A working mother puts herself through law school in an effort to represent her brother, who has been wrongfully convicted of murder and has exhausted his chances to appeal his conviction through public defenders.
An accountant is introduced to a mysterious sex club known as The List by his lawyer friend. But in this new world, he soon becomes the prime suspect in a woman's disappearance and a multi-million dollar heist.
Amelia Earhart, a Kansas girl, discovers the thrill of aviation at age 23, and within 12 years has progressed to winning the Distinguished Flying Cross for being the first woman to pilot a plane solo across the Atlantic Ocean. At age 39, she sets out on an attempt to circumnavigate the globe, an adventure that catapults her into aviation myth.Written by
Jim Beaver <email@example.com>
Gene Vidal (played by Ewan McGregor), who was widely assumed to have had a romantic relationship with Amelia Earhart as depicted in this movie, had only one child, Gore Vidal (played by William Cuddy). Gore eventually grew up to become quite a celebrity himself as a controversial but successful author, screenwriter and political activist. See more »
I provided the uniform information to the wardrobe department for this movie. Prior to WW II the "dungaree" uniform of light blue chambray shirt and denim pants was only worn in engine rooms and gun turrets. All other crewmen would be in the proper seasonal white or blue uniforms. The officers khaki uniform for non-aviation officers was not authorized until 1941. So the Coast Guard uniforms in this movie are correct for 1937. See more »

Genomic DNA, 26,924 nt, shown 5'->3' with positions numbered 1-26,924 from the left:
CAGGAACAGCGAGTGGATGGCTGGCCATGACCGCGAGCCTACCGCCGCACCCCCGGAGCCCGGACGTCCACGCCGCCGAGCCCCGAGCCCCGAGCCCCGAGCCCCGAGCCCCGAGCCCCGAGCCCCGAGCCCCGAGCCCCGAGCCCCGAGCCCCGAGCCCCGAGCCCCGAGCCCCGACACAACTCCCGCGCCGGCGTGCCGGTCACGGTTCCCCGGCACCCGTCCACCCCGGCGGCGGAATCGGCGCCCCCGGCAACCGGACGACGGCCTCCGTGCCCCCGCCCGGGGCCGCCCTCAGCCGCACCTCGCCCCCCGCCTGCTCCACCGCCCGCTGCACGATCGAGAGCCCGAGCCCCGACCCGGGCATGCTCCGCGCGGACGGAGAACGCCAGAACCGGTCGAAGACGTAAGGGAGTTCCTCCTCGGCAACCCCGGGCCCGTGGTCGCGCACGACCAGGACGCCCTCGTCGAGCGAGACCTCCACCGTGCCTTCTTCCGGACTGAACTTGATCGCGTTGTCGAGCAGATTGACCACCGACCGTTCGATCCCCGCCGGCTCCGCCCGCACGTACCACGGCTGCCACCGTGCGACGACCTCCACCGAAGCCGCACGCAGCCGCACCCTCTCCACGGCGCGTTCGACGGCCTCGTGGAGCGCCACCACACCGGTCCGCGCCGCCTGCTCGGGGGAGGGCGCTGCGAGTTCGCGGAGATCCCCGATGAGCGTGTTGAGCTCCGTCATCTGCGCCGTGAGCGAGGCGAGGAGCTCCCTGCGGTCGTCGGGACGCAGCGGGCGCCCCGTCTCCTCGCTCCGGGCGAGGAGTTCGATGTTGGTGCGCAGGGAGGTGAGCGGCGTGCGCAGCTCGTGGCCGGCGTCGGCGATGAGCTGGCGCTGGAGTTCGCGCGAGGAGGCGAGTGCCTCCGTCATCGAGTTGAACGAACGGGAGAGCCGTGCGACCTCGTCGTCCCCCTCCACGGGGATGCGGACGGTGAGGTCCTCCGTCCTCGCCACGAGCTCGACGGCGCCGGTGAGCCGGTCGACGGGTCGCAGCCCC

Why don't you marry my father? Then I won't be afraid of anything anymore.
I'm already married, to Mr. Putnam.
Why can't you be married to Mr. Putnam and my father at the same time?
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I found this to be exactly as a few had described: "a fair movie, not great but not bad, either." I'm not surprised it didn't do well at the box office even though I cannot pan the film. I enjoyed it.
Even though I liked it, something was missing: maybe an edge and a few things to get us more involved with the characters. It was hard to warm up to either Earhart (Hilary Swank) or her husband George Putnam (Richard Gere.). Swank and Gere usually play interesting roles so to see them so bland here is a bit of a surprise.
Kudos to Stuart Dryburgh, director of photography, for a very pretty picture. He's done some nice work in the past, such as "The Painted Veil." The airplanes and the overall look of the 1930s is wonderful in here, often capturing my attention more than the dialog.
Overall, it's a pleasant film, a romance more than an adventure. Don't let naysayers discourage you from seeing it, yet on the other hand, don't spend big bucks on it, either.
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